Or so I thought…

“It’s the first time I've played well in a year”, exclaimed Beng Hee with a big smile. “I was on a stand still, I stayed 6 years with Neil Harvey, and outstayed my stay in Chinford”. I did learn an awful lot with Neil, but I think my biggest mistake was to stick with only one coach for so many years. Now, I’m on my way to Leeds to train with the English boys [I guess he means English Squash?], Lee Beachill, James Willstrop and the others.”

After all the excitement, another good point to Nick Matthew -  he is a very smiling loser!

“You can’t peak all the time. There are moments when you stagnate! But if I could choose the matches where I wanted to be good and win, I would have chosen the matches I actually did win! So, it’s OK. But I enjoy winning too much… Also, maybe there is something in my game that leads me to not control the ball enough when I’m tired. That’s something I need to look at and work on”…

So Matthew was out. John White then explained to me that Thierry could still qualify for the final.

Hein??? [What, you philistines]

So, the dice were still rolling….


If at this time last night, somebody told me that Thierry Lincou, the French number one, and World number two (and in that order if you please…) was going to play the final, I would have very kindly advised him to go and stop smoking the carpet.

And you know, there is something funny. When Thierry plays against Peter Nicol, the Boss, I’m never anxious. Last year for example, Peter and Thierry played in the Super Series one of the best matches I ever saw (and I saw quite a lot). Peter went up in the 1st game 14/2 without one fault from either of the players. The perfect game also according to Neil Harvey, Peter’s coach. Peter Nicol seems to always bring out the best in Mr Lincou.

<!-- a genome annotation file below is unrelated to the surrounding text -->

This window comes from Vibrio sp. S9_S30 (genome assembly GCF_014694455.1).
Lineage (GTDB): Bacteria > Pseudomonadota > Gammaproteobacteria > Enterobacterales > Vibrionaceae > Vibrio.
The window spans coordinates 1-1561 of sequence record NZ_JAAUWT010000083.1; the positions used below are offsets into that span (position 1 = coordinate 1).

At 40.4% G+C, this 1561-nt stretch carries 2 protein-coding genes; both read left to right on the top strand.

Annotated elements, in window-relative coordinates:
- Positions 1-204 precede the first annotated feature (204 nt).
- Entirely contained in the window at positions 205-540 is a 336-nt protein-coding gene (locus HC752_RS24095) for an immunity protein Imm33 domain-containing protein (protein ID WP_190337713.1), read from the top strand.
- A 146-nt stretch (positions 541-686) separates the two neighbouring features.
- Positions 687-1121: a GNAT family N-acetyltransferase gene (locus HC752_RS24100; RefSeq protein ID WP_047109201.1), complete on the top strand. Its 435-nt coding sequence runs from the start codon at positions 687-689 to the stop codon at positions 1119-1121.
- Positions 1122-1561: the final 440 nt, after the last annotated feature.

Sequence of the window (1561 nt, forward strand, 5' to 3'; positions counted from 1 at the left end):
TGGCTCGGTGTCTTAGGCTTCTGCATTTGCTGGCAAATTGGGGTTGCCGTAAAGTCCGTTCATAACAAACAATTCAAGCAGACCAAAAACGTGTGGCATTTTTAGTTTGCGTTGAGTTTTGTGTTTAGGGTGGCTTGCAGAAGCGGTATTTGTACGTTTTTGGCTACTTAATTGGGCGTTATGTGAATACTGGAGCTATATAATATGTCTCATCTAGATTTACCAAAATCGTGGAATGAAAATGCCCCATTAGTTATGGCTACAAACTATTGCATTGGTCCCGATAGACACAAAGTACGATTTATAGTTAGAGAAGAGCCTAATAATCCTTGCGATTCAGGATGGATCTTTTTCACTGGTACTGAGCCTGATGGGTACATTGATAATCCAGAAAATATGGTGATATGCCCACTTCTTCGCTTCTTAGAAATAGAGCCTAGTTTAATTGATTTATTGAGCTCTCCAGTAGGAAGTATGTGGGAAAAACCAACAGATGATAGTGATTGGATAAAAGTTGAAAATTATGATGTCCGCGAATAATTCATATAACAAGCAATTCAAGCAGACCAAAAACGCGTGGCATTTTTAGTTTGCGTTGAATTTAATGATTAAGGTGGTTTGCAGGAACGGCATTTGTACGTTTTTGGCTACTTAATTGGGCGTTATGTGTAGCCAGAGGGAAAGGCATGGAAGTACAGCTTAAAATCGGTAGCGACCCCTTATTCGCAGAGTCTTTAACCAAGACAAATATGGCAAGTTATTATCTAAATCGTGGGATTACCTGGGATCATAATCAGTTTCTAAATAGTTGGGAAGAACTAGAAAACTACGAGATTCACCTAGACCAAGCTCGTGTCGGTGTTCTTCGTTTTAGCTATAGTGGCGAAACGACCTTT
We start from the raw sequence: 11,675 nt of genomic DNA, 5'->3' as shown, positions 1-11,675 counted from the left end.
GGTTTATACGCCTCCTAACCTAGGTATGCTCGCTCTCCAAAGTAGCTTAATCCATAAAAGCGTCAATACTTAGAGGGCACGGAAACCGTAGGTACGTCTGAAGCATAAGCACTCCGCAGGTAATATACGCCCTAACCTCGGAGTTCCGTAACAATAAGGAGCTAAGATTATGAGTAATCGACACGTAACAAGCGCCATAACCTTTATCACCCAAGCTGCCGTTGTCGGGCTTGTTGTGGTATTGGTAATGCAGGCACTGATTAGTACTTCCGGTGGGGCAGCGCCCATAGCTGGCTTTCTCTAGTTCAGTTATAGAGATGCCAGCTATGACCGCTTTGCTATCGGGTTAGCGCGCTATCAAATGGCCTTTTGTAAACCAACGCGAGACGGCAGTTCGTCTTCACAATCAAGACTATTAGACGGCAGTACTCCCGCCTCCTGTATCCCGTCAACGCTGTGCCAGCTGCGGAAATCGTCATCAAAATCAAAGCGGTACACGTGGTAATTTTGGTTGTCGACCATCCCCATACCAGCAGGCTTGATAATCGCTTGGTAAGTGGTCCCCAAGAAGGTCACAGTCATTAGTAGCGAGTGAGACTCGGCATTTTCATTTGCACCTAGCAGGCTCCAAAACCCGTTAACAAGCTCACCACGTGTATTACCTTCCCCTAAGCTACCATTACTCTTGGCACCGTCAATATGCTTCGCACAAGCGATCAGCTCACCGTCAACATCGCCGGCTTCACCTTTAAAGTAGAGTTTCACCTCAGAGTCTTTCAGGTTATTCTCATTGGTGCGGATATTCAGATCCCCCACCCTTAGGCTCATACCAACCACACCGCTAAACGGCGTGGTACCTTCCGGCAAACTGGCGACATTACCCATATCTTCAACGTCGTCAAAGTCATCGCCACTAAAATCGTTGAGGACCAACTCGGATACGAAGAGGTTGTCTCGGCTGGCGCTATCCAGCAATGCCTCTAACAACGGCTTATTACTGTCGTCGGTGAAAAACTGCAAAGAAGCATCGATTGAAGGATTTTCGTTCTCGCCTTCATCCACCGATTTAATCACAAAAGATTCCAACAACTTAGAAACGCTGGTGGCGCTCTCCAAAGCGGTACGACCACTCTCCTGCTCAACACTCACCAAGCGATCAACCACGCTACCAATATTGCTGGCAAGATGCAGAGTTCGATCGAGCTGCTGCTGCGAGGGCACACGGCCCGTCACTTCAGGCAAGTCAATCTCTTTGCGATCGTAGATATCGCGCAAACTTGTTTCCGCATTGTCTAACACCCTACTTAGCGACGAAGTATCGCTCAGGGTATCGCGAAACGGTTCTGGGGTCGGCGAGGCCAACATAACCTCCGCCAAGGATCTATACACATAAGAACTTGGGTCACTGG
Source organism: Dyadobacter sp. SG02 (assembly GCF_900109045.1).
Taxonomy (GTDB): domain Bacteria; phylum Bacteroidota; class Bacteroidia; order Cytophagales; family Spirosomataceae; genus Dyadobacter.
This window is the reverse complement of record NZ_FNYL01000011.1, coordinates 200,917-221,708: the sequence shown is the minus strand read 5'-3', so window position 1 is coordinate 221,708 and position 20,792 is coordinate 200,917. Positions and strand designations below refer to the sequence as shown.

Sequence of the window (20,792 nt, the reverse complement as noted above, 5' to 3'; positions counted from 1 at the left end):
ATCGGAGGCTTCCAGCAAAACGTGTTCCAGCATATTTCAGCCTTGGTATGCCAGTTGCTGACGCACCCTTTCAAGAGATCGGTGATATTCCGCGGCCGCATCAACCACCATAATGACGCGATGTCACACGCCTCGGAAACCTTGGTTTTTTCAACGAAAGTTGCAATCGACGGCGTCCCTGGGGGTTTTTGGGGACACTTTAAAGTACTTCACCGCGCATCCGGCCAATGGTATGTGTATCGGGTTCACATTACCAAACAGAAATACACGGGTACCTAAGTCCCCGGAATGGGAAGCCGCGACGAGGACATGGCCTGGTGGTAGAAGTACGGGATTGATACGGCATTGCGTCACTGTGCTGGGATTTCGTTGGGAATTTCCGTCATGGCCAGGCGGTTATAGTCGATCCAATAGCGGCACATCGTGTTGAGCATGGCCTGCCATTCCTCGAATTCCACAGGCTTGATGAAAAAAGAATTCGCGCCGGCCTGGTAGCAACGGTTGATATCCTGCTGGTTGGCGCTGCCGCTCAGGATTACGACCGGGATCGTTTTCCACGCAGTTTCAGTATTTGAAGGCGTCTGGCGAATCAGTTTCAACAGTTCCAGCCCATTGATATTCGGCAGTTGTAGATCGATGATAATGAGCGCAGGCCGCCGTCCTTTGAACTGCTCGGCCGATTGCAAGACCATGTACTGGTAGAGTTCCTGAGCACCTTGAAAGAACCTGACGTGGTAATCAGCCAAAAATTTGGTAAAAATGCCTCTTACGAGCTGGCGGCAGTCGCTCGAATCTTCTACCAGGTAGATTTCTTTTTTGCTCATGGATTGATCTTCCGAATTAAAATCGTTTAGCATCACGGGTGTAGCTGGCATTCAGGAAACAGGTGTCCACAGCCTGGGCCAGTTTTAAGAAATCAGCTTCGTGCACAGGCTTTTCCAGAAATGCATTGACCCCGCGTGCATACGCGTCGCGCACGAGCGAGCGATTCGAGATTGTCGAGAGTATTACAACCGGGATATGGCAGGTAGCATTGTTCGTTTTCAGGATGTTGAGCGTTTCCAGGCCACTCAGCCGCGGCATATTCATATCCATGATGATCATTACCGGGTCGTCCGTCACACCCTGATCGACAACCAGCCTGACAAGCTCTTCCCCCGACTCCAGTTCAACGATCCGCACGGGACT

So I was relaxed; pen (a new one) in hand, surrounded by the best people you can find on the Squash circuit, and off we went.

“Please refrain from hitting the ball in the dangerous position, Mr Lincou” spoke the referee, after the Mr Lincou in question involuntarily hit his opponent on the left calf. Peter, his smiling self, made the crowd laugh by pretending to be mad at Thierry.

God, the Boss knows how to make the audience love him!

Very few mistakes in this game, not too many long rallies, not too long (7 minutes), and to my surprise (as Thierry has not played well in his first games during the event) my compatriot takes the 1st set 9/7.

“Well”, I thought, “at least he is relaxed, and we are going to see a beautiful match”.

In the second, Peter pined his drives to the wall, Thierry stretched his drives and cross courts to the millimetre, Peter anticipated, Thierry then mis-hit a few shots, and with a last back hand cross court deception, the Boss equalised, 5/9.

In the 3rd, Nicol showed us how retrieving is spelled. In particular, the Frenchman played a right side drive that was the perfect length. And a fraction of a second before the ball died in the back well, Peter got it out and attacked it.